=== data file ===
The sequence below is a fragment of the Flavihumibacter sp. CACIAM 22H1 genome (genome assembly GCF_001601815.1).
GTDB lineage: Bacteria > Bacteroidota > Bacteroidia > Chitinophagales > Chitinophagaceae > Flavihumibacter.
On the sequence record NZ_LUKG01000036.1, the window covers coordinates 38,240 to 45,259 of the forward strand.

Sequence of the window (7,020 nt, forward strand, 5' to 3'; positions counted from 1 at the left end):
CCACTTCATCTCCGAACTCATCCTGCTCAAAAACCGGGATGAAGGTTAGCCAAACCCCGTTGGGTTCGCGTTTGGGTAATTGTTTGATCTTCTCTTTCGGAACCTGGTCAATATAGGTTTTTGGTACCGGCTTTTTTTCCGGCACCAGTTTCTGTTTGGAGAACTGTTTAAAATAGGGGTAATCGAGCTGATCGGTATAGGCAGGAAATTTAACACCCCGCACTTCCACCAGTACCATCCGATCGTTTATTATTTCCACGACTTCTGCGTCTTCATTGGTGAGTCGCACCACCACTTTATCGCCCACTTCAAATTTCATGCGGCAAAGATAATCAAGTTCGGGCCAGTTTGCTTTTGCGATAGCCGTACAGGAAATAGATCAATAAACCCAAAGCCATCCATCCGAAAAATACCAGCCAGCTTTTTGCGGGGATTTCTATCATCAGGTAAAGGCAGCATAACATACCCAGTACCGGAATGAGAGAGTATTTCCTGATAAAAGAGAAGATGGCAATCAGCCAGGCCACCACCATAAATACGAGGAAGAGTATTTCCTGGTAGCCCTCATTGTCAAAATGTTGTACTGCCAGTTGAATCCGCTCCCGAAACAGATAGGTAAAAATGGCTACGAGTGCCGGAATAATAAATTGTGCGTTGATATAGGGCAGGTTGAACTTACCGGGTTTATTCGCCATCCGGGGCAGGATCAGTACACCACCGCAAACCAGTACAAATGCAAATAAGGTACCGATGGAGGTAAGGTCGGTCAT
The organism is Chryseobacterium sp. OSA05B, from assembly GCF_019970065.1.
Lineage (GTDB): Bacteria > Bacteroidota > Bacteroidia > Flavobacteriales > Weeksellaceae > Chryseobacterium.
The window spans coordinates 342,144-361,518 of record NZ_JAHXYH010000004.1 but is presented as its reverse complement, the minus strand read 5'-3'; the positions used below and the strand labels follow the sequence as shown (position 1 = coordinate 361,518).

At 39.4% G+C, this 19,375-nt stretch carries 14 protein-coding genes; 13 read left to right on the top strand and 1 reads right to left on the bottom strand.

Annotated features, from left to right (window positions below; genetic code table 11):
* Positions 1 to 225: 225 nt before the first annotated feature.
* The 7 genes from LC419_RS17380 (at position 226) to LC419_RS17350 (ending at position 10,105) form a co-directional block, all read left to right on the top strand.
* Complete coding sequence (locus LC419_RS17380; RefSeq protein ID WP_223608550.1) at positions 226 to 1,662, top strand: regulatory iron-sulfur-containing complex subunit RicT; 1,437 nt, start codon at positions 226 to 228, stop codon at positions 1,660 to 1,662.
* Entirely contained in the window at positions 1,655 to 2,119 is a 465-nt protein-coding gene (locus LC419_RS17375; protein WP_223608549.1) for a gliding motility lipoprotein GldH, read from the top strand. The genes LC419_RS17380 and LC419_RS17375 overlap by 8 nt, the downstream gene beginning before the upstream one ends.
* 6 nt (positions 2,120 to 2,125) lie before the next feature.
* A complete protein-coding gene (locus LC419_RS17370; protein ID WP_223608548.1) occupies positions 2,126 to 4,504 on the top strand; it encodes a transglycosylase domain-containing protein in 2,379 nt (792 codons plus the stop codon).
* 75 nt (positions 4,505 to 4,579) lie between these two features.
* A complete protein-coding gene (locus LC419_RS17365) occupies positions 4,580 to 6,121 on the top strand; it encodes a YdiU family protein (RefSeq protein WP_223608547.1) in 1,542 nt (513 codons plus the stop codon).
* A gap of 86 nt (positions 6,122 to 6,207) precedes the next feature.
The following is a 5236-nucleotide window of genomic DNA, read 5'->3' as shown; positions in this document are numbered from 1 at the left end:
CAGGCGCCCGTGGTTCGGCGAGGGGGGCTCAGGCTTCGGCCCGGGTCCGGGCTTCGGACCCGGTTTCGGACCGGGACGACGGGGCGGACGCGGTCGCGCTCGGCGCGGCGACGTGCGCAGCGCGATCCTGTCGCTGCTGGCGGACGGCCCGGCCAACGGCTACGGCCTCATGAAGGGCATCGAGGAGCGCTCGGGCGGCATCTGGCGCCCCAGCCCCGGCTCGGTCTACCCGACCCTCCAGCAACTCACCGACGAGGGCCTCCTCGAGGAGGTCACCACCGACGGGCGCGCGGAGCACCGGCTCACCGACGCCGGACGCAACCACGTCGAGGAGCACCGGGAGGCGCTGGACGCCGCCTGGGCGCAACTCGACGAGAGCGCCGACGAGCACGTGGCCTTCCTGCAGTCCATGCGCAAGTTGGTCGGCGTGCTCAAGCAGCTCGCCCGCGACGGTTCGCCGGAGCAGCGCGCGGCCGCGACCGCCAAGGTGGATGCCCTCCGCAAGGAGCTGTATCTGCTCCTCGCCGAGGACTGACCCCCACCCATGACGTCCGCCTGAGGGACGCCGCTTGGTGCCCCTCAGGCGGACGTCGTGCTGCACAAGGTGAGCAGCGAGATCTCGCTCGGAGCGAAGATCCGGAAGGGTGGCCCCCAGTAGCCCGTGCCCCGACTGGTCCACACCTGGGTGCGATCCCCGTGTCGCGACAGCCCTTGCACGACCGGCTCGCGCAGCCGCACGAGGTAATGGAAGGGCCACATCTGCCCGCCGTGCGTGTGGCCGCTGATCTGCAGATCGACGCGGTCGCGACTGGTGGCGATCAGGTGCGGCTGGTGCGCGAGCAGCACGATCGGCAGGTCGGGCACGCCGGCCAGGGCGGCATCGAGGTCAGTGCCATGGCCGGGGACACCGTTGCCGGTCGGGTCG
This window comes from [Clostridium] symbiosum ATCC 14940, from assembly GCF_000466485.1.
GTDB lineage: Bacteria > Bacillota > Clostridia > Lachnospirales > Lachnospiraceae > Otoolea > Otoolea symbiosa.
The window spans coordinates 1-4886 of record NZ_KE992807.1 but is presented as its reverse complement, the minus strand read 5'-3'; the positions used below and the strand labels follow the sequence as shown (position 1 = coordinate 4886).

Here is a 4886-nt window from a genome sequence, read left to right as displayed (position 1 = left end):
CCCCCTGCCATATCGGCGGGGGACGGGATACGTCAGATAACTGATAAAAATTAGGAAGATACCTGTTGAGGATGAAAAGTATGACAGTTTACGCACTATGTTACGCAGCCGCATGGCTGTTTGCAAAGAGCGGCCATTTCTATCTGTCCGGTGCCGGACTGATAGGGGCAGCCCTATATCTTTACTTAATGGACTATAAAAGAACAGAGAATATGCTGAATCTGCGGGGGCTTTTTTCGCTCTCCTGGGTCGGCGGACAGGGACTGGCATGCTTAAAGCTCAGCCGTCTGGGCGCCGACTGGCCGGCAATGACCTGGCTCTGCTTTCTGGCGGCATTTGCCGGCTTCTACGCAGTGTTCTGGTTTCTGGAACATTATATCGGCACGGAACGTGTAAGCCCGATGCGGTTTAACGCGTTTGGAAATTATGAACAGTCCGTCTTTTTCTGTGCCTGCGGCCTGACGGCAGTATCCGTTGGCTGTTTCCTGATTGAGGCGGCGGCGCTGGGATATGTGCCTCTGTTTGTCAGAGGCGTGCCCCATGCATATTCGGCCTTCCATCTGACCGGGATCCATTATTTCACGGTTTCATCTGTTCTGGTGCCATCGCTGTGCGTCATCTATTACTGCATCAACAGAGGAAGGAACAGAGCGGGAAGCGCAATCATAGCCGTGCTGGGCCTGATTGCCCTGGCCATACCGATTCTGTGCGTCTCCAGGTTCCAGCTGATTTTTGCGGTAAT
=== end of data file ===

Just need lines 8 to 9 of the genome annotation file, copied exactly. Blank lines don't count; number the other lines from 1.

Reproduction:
The window spans coordinates 342,144-361,518 of record NZ_JAHXYH010000004.1 but is presented as its reverse complement, the minus strand read 5'-3'; the positions used below and the strand labels follow the sequence as shown (position 1 = coordinate 361,518).

At 39.4% G+C, this 19,375-nt stretch carries 14 protein-coding genes; 13 read left to right on the top strand and 1 reads right to left on the bottom strand.